|Facebook Re-licences React To MIT Licence
|Written by Alex Armstrong
|Monday, 25 September 2017
Facebook has, very reasonably, given into pressure from all sides to change the licence of many of its open source project from the contentious BSD+patents to the more familiar and friendly MIT License.
To be honest we have been trying to put together a news report about Facebook and its use of the BSD+patents licence for some weeks. but failed to resolve the basic issue - is it evil?
At first glance the argument seems to be that it is. The license is a standard BSD licence, but with a twist. Any user of React who sued, or more broadly made a patents assertion, against Facebook would lose the right to use React. At first this seems alarming and some warned from an early stage that this was not good - to the extent of saying that we should all steer clear of any open source project that used the BSD+patents license. As React was such a big success it seemed that there might be safety in numbers and who is going to sue Facebook anyway?
The argument has been made in a number of places that one of the problems is that you cannot say how such conditions might be used in the future, nor how they might affect your future. Consider if you create a very profitable application using React and a big company wanted to buy you out but that company had an existing ongoing patent dispute with Facebook - your application would be worthless if they bought it because it could no longer use React.
There are many examples of possible problems, but Facebook defends itself with the argument that it just wants to provide the community with open source software and protect itself at the same time. The difficulty in presenting these arguments in a news report has been that they are complicated and legalistic. The strongest argument is that Facebook is doing nothing that others are not doing.The idea that defensive clauses are common is difficult to prove, however. In the Apache 2.0 licence, for example, the patent grant is terminated if you bring a patent claim against it.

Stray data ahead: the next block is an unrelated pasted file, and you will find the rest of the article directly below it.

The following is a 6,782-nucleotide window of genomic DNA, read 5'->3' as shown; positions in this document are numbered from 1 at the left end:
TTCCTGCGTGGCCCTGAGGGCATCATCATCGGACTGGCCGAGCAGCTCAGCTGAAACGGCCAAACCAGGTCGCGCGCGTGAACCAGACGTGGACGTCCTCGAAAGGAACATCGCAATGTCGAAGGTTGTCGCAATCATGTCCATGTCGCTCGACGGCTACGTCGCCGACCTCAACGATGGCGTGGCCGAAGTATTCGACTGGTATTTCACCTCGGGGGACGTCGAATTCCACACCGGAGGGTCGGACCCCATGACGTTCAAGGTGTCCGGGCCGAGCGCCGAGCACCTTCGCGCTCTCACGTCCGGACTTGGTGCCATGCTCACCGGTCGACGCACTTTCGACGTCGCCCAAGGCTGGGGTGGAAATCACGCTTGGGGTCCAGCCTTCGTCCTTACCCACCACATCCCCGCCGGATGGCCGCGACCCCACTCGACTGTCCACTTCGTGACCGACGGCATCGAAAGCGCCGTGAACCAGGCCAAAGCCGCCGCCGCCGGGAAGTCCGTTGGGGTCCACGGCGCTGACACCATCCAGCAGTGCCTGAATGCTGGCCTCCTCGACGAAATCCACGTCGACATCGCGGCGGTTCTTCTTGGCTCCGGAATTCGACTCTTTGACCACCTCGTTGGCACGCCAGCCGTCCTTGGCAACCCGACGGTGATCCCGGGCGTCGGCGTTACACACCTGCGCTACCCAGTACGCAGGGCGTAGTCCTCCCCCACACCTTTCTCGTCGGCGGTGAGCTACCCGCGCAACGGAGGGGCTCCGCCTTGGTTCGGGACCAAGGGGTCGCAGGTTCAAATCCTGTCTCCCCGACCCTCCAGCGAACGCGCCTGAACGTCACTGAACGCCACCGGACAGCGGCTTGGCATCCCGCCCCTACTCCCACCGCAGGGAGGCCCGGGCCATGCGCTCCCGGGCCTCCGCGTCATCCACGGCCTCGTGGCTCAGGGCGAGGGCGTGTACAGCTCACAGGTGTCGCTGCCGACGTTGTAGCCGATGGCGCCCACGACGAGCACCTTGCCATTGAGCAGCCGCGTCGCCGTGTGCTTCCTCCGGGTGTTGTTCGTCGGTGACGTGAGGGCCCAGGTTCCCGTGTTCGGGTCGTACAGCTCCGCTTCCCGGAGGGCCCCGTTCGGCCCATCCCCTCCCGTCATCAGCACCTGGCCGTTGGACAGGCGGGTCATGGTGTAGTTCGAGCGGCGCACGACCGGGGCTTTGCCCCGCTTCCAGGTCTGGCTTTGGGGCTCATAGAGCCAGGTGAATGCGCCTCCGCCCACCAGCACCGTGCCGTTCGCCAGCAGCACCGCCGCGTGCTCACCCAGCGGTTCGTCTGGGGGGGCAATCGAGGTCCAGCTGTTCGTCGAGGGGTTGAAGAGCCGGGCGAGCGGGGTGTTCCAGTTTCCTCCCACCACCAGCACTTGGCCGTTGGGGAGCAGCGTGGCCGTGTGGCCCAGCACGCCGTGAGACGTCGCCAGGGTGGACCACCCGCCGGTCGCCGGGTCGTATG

Anyway the situation has resolved and until a similar case appears there doesn't seem to be any pressing reason to make a clear judgement on the matter. Facebook has given into the complaint and pressure. Apache decided to put the licence on its category X list which basically means that you can't use software under it within an Apache project. Wordpress then followed by saying it would be moving away from React. Others have also expressed concern at using or adopting React. Facebook Engineering director Adam Wolff in a blog post said that they clearly hadn't won the argument and despite still believing in its licence, React and some other projects would be moved over to the MIT license. .
"Next week, we are going to relicense our open source projects React, Jest, Flow, and Immutable.js under the MIT license. We're relicensing these projects because React is the foundation of a broad ecosystem of open source software for the web, and we don't want to hold back forward progress for nontechnical reasons."
There are still important projects, notably GraphQL, that haven't been confirmed as moving from the BSD+patents licence and no doubt users will keep watching what happens.
"This shift naturally raises questions about the rest of Facebook's open source projects. Many of our popular projects will keep the BSD + Patents license for now. We're evaluating those projects' licenses too, but each project is different and alternative licensing options will depend on a variety of factors."
So it might not all be over, done and dusted, even if Facebook wants it to be:
"We're looking forward to putting this license discussion behind us and getting back to what we care about most: shipping great products."
For us poor programmers, innocent of the law, it really is a horrible nightmare of a problem. Who would think that giving away software could be so fraught with difficulties.
|Last Updated ( Tuesday, 14 May 2019 )